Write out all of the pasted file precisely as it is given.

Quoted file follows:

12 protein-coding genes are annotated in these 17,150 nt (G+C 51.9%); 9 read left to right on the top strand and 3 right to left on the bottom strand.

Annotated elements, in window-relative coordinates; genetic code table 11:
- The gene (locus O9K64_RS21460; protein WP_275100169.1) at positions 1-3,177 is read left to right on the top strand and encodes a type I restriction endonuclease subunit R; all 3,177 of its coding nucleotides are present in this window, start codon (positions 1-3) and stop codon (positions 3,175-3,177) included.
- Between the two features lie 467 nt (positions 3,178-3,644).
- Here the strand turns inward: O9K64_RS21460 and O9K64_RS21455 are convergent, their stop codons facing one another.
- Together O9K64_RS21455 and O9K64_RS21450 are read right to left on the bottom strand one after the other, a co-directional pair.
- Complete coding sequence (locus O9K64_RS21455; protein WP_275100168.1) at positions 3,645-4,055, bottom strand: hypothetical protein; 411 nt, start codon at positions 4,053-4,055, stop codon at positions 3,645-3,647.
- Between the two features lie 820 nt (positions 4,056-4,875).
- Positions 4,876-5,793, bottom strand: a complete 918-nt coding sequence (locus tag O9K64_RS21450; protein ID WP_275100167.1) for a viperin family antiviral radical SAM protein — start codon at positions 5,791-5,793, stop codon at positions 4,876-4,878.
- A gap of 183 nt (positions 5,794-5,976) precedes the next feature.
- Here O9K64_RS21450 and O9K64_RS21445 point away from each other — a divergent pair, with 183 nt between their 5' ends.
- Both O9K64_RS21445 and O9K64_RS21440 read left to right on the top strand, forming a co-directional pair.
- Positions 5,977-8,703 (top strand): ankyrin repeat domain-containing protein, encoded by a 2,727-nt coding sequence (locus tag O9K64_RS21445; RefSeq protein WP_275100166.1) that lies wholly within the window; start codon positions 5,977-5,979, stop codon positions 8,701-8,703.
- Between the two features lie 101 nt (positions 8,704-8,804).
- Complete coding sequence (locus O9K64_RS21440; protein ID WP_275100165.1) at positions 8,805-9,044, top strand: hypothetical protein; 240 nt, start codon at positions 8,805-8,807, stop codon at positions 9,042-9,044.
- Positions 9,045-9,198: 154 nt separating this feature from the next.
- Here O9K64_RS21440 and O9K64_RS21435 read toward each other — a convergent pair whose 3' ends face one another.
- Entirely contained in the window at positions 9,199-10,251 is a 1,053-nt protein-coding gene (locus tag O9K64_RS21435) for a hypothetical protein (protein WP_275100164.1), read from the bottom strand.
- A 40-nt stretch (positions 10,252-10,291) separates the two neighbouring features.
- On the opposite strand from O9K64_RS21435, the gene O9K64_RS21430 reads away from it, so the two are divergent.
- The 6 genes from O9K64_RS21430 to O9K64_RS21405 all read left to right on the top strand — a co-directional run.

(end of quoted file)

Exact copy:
12 protein-coding genes are annotated in these 17,150 nt (G+C 51.9%); 9 read left to right on the top strand and 3 right to left on the bottom strand.

Annotated elements, in window-relative coordinates; genetic code table 11:
- The gene (locus O9K64_RS21460; protein WP_275100169.1) at positions 1-3,177 is read left to right on the top strand and encodes a type I restriction endonuclease subunit R; all 3,177 of its coding nucleotides are present in this window, start codon (positions 1-3) and stop codon (positions 3,175-3,177) included.
- Between the two features lie 467 nt (positions 3,178-3,644).
- Here the strand turns inward: O9K64_RS21460 and O9K64_RS21455 are convergent, their stop codons facing one another.
- Together O9K64_RS21455 and O9K64_RS21450 are read right to left on the bottom strand one after the other, a co-directional pair.
- Complete coding sequence (locus O9K64_RS21455; protein WP_275100168.1) at positions 3,645-4,055, bottom strand: hypothetical protein; 411 nt, start codon at positions 4,053-4,055, stop codon at positions 3,645-3,647.
- Between the two features lie 820 nt (positions 4,056-4,875).
- Positions 4,876-5,793, bottom strand: a complete 918-nt coding sequence (locus tag O9K64_RS21450; protein ID WP_275100167.1) for a viperin family antiviral radical SAM protein — start codon at positions 5,791-5,793, stop codon at positions 4,876-4,878.
- A gap of 183 nt (positions 5,794-5,976) precedes the next feature.
- Here O9K64_RS21450 and O9K64_RS21445 point away from each other — a divergent pair, with 183 nt between their 5' ends.
- Both O9K64_RS21445 and O9K64_RS21440 read left to right on the top strand, forming a co-directional pair.
- Positions 5,977-8,703 (top strand): ankyrin repeat domain-containing protein, encoded by a 2,727-nt coding sequence (locus tag O9K64_RS21445; RefSeq protein WP_275100166.1) that lies wholly within the window; start codon positions 5,977-5,979, stop codon positions 8,701-8,703.
- Between the two features lie 101 nt (positions 8,704-8,804).
- Complete coding sequence (locus O9K64_RS21440; protein ID WP_275100165.1) at positions 8,805-9,044, top strand: hypothetical protein; 240 nt, start codon at positions 8,805-8,807, stop codon at positions 9,042-9,044.
- Positions 9,045-9,198: 154 nt separating this feature from the next.
- Here O9K64_RS21440 and O9K64_RS21435 read toward each other — a convergent pair whose 3' ends face one another.
- Entirely contained in the window at positions 9,199-10,251 is a 1,053-nt protein-coding gene (locus tag O9K64_RS21435) for a hypothetical protein (protein WP_275100164.1), read from the bottom strand.
- A 40-nt stretch (positions 10,252-10,291) separates the two neighbouring features.
- On the opposite strand from O9K64_RS21435, the gene O9K64_RS21430 reads away from it, so the two are divergent.
- The 6 genes from O9K64_RS21430 to O9K64_RS21405 all read left to right on the top strand — a co-directional run.